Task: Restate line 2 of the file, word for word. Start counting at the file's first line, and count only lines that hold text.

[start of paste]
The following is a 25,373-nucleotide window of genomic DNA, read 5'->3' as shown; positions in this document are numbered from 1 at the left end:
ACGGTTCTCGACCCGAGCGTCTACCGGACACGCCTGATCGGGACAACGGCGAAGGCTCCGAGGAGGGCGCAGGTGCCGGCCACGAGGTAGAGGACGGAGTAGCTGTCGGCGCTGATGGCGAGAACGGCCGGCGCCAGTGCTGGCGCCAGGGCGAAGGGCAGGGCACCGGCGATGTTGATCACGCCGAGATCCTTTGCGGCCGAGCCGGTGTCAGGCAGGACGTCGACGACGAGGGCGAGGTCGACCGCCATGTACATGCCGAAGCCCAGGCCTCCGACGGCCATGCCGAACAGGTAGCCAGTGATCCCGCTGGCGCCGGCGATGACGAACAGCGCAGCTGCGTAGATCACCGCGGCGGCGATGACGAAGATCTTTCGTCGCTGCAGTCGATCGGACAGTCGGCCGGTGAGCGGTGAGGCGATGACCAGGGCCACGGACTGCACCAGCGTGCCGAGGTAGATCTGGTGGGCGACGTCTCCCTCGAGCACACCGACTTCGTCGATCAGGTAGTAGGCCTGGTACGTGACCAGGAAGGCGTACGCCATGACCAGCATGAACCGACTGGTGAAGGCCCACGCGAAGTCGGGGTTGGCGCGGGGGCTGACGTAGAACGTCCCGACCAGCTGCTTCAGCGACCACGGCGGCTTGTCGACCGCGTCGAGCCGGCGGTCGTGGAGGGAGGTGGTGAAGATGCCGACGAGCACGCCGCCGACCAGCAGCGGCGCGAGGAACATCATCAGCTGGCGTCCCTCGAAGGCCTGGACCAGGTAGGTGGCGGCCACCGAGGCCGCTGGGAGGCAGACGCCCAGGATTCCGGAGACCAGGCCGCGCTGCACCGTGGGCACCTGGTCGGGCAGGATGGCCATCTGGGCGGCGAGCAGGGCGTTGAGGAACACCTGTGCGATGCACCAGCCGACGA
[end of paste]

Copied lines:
ACGGTTCTCGACCCGAGCGTCTACCGGACACGCCTGATCGGGACAACGGCGAAGGCTCCGAGGAGGGCGCAGGTGCCGGCCACGAGGTAGAGGACGGAGTAGCTGTCGGCGCTGATGGCGAGAACGGCCGGCGCCAGTGCTGGCGCCAGGGCGAAGGGCAGGGCACCGGCGATGTTGATCACGCCGAGATCCTTTGCGGCCGAGCCGGTGTCAGGCAGGACGTCGACGACGAGGGCGAGGTCGACCGCCATGTACATGCCGAAGCCCAGGCCTCCGACGGCCATGCCGAACAGGTAGCCAGTGATCCCGCTGGCGCCGGCGATGACGAACAGCGCAGCTGCGTAGATCACCGCGGCGGCGATGACGAAGATCTTTCGTCGCTGCAGTCGATCGGACAGTCGGCCGGTGAGCGGTGAGGCGATGACCAGGGCCACGGACTGCACCAGCGTGCCGAGGTAGATCTGGTGGGCGACGTCTCCCTCGAGCACACCGACTTCGTCGATCAGGTAGTAGGCCTGGTACGTGACCAGGAAGGCGTACGCCATGACCAGCATGAACCGACTGGTGAAGGCCCACGCGAAGTCGGGGTTGGCGCGGGGGCTGACGTAGAACGTCCCGACCAGCTGCTTCAGCGACCACGGCGGCTTGTCGACCGCGTCGAGCCGGCGGTCGTGGAGGGAGGTGGTGAAGATGCCGACGAGCACGCCGCCGACCAGCAGCGGCGCGAGGAACATCATCAGCTGGCGTCCCTCGAAGGCCTGGACCAGGTAGGTGGCGGCCACCGAGGCCGCTGGGAGGCAGACGCCCAGGATTCCGGAGACCAGGCCGCGCTGCACCGTGGGCACCTGGTCGGGCAGGATGGCCATCTGGGCGGCGAGCAGGGCGTTGAGGAACACCTGTGCGATGCACCAGCCGACGA